The National Peace Council with the mandate of seeing to a formidable and sustainable peaceful environment in Ghana, on Tuesday held the first leg of a two session dialogue with election stakeholders in the northern region, to champion a course for peace in the upcoming November elections.
The dialogues which are in two folds, are supposed to discuss and consider ideas from key stakeholders in elections such as the Electoral Commission, NCCE, Civil Society, Security Agencies, the electorate, Media and politicians, in ensuring peace before, during and after the general elections.
The first session brought together Civil Society, the Security and interest groups with engagement from the NCCE and the Electoral Commission to discuss realities on the ground with pre-election and election environment and to bring up ideas on what activities could be carried out to achieve them.
The Wuni Zaligu Development Association (WUZDA) as a member of the West Africa Network for Peace Building (WANEP), presented a plan on voter education and strategies it will adopt to achieve that.
It is a fact that many of the Ghanaian citizenry have difficulties understanding the messages presented to them in campaign manifestos by political parties, making it difficult for them to make preferred choices which sometimes make some electorates choose not to vote.
WUZDA therefore considers providing platforms for communities to answer questions based on their understanding of mandates of electorates as well as the roles of the various leaders they give their mandate.
Another area the organization proposes to focus on is the understanding of the electorate in the entire voting process on the day of election.
In times past, some electorates because of lack of knowledge on the processes of voting, tend to spoil their ballots, instead of contributing to leadership decision making which starts from ballot casting.
WUZDA therefore will be active in getting electorates step by step information and education on the voting process.
Lack of observance and poor vigilance at the polling station has over the years created doubts in people’s minds regarding who actually won elections and who didn’t, and whether it resonates with who was declared winner.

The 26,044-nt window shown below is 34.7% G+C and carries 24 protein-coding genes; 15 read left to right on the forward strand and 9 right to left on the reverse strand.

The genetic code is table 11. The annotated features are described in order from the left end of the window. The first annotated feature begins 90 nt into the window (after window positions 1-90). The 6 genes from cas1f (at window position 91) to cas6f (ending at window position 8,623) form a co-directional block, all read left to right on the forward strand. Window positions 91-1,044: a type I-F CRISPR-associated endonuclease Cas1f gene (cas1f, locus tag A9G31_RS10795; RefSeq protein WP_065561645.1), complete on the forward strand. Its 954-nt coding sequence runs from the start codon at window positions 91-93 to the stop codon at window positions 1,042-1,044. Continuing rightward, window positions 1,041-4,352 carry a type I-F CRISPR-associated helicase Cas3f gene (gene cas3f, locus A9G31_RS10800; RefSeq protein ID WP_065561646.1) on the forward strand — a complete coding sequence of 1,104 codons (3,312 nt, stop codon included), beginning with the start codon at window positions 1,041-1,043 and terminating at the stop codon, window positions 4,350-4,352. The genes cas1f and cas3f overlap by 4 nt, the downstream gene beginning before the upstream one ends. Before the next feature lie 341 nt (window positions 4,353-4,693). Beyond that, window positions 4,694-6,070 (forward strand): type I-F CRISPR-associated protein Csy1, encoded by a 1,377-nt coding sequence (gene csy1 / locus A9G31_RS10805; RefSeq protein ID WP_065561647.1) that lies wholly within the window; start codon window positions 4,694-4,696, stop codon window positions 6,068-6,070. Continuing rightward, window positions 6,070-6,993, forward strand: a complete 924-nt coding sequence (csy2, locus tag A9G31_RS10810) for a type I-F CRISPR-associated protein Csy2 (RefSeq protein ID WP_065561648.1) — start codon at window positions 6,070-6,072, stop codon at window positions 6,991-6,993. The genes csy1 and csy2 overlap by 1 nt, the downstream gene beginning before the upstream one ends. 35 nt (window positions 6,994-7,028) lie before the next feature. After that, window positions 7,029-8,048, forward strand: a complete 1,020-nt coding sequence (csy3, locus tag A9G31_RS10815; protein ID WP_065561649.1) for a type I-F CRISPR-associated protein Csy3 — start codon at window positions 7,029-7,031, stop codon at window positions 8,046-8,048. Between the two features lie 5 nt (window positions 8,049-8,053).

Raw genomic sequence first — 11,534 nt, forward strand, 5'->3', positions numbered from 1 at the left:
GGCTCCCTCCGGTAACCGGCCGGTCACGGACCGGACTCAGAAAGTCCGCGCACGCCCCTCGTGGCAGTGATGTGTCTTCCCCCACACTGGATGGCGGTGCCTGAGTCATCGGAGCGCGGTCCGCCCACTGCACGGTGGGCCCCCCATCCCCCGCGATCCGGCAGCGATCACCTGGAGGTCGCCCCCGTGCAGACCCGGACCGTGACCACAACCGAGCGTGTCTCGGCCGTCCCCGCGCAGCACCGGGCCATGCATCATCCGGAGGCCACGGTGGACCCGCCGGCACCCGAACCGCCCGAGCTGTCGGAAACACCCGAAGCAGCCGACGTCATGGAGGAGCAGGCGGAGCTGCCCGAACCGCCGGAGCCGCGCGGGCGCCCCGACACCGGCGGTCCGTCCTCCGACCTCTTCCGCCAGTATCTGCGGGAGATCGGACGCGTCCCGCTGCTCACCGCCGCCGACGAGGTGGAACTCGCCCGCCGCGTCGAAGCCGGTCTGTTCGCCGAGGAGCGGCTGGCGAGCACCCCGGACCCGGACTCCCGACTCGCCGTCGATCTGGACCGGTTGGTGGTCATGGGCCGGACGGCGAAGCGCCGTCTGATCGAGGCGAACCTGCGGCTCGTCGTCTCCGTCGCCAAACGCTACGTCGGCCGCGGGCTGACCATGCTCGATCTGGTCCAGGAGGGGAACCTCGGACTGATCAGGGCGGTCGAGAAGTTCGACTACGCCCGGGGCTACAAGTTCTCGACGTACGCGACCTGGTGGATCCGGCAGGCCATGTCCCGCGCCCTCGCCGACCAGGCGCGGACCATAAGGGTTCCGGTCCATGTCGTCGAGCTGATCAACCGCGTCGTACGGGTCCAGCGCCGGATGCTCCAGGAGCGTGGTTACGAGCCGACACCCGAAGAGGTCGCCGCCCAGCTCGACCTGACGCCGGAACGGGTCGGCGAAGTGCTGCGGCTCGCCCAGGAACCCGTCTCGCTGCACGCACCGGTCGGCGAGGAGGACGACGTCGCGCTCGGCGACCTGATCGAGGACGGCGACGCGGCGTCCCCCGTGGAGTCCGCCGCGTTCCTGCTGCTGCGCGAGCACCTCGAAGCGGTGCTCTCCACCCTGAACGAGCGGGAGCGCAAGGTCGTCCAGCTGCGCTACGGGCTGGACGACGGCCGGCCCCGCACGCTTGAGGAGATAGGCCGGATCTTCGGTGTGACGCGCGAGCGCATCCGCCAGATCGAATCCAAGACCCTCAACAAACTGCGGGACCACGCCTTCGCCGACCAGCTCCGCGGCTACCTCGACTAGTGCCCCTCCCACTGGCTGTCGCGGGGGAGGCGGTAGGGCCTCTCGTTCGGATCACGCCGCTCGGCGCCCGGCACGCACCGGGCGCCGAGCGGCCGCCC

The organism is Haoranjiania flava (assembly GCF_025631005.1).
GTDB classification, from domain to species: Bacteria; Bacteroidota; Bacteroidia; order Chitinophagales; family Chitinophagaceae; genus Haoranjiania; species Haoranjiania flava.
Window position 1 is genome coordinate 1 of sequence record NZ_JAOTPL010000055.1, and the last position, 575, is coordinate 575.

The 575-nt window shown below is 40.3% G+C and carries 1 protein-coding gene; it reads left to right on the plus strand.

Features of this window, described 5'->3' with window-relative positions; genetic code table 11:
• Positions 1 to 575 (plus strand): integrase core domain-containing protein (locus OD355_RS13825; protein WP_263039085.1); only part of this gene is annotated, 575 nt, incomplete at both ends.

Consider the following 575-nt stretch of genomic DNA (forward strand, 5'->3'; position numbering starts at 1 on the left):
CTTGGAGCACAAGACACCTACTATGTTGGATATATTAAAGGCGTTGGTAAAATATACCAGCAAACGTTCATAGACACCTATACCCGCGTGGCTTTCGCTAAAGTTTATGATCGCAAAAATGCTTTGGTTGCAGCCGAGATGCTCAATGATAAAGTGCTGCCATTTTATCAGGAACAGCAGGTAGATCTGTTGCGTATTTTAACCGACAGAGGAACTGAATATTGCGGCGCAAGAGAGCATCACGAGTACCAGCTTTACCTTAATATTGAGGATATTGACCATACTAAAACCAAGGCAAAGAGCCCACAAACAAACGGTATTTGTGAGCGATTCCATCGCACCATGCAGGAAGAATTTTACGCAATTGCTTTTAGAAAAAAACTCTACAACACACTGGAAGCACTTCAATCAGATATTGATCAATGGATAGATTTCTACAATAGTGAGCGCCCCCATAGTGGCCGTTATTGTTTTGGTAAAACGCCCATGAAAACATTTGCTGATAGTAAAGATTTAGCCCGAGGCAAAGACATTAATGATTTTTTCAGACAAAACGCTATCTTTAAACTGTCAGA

As part of its strategies, WUZDA will also educate the electorate on the need to leave the polling station immediately after casting their ballot and observing from their home or work place, but come back at the end of voting day to vigilantly observe the counting process.
Northern Region NCCE Director, Alhaji Saani Abdul Razak Delivering a Presentation
Speaking at the dialogue session, the northern regional director of the NCCE, Alhaji Saani Abdul Razak said Ghana has grown over the past years in its bid to ensure democracy in the governance process.
He said election is a key component of democracy but it cannot be an end in itself but a means to achieving a successful democratic dispensation.
Alhaji Saani is however worried about the trend where every election year generates hue and cry for peace in the country, among stakeholders which takes a lot of their focus.
According to Alhaji Saani, the efforts about ensuring peace cannot be achieved without the talk and acceptance that tolerance is key in the process.
“If we can start this peace quest from tolerating each other, tolerating what our brothers and sisters do to us either willingly or unwillingly, even when we are not happy about them, I think elections will not be approaching and we will be afraid of chaos and continue talking about the need for peace.
National Peace Council Chairman, Father Thaddius Soree Admonishing Members on the Need for Peace Before, During and After Elections
Chairman of the National Peace Council for the northern region, also chairman of the session father Thaddius Sorre, urged the CSOs to caution their community members to be weary of politicians who might ask them to engage in nefarious activities just to secure power for them.
He added that politicians will always come and go and there is no need sacrificing oneself for what will be short lived.
According to father Thaddius, ensuring peace before, during and after elections, is the responsibility of all stakeholders however, the youth have the largest of it because they are mostly used to foment the troubles that thwart the efforts of peace.
He cautioned the youth to desist from being used as such, as politicians will not allow their sons and daughters to engage in such acts.
Speaking about the contribution of the media in a peaceful electioneering process, father Thaddius intimated that the media influences the decisions of the people therefore, their platforms must be used to inform and educate electorates on the need for peace in the process.
He however cautioned the media on biases and clearly taking sides with political parties in debates which may create chaos if not managed properly.
He charged media houses to accord equal opportunities to political parties in their programming.
The security was also reminded of its duty to check all forms of intimidation on individuals at the polling stations, keeping order and prosecuting people who break electoral laws.
The second session of the peace dialogue by the National Peace Council, will bring together the media, political parties and some electorates to discuss vividly their roles in ensuring peace before, during and after the November general elections.